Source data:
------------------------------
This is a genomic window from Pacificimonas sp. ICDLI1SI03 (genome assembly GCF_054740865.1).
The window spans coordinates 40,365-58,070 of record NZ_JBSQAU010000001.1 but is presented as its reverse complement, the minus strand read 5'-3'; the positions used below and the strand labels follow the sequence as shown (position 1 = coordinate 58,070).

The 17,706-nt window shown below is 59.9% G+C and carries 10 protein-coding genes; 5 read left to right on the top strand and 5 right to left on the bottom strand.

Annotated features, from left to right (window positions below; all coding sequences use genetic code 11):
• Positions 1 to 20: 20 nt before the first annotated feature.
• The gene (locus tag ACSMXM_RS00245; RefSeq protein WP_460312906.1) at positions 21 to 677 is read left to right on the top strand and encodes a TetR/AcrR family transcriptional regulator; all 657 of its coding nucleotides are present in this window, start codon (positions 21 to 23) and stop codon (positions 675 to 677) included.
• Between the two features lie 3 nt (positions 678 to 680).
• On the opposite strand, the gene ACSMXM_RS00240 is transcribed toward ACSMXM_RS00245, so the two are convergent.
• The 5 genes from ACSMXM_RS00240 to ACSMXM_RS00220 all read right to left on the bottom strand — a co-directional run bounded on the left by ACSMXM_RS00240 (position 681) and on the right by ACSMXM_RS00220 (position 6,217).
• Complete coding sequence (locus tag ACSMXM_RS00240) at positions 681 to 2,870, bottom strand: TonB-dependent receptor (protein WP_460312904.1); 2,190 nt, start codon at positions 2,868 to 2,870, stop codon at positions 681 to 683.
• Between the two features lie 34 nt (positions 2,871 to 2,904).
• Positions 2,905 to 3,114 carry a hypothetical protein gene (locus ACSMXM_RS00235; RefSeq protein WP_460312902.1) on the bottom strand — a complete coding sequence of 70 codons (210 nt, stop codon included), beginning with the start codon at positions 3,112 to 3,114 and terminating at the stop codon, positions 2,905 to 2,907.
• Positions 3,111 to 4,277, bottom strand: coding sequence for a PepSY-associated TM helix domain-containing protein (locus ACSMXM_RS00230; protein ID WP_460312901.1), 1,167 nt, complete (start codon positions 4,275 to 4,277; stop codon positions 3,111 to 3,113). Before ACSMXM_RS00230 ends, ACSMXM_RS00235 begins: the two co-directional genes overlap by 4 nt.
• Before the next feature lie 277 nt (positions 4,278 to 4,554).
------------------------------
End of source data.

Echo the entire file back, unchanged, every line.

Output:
This is a genomic window from Pacificimonas sp. ICDLI1SI03 (genome assembly GCF_054740865.1).
The window spans coordinates 40,365-58,070 of record NZ_JBSQAU010000001.1 but is presented as its reverse complement, the minus strand read 5'-3'; the positions used below and the strand labels follow the sequence as shown (position 1 = coordinate 58,070).

The 17,706-nt window shown below is 59.9% G+C and carries 10 protein-coding genes; 5 read left to right on the top strand and 5 right to left on the bottom strand.

Annotated features, from left to right (window positions below; all coding sequences use genetic code 11):
• Positions 1 to 20: 20 nt before the first annotated feature.
• The gene (locus tag ACSMXM_RS00245; RefSeq protein WP_460312906.1) at positions 21 to 677 is read left to right on the top strand and encodes a TetR/AcrR family transcriptional regulator; all 657 of its coding nucleotides are present in this window, start codon (positions 21 to 23) and stop codon (positions 675 to 677) included.
• Between the two features lie 3 nt (positions 678 to 680).
• On the opposite strand, the gene ACSMXM_RS00240 is transcribed toward ACSMXM_RS00245, so the two are convergent.
• The 5 genes from ACSMXM_RS00240 to ACSMXM_RS00220 all read right to left on the bottom strand — a co-directional run bounded on the left by ACSMXM_RS00240 (position 681) and on the right by ACSMXM_RS00220 (position 6,217).
• Complete coding sequence (locus tag ACSMXM_RS00240) at positions 681 to 2,870, bottom strand: TonB-dependent receptor (protein WP_460312904.1); 2,190 nt, start codon at positions 2,868 to 2,870, stop codon at positions 681 to 683.
• Between the two features lie 34 nt (positions 2,871 to 2,904).
• Positions 2,905 to 3,114 carry a hypothetical protein gene (locus ACSMXM_RS00235; RefSeq protein WP_460312902.1) on the bottom strand — a complete coding sequence of 70 codons (210 nt, stop codon included), beginning with the start codon at positions 3,112 to 3,114 and terminating at the stop codon, positions 2,905 to 2,907.
• Positions 3,111 to 4,277, bottom strand: coding sequence for a PepSY-associated TM helix domain-containing protein (locus ACSMXM_RS00230; protein ID WP_460312901.1), 1,167 nt, complete (start codon positions 4,275 to 4,277; stop codon positions 3,111 to 3,113). Before ACSMXM_RS00230 ends, ACSMXM_RS00235 begins: the two co-directional genes overlap by 4 nt.
• Before the next feature lie 277 nt (positions 4,278 to 4,554).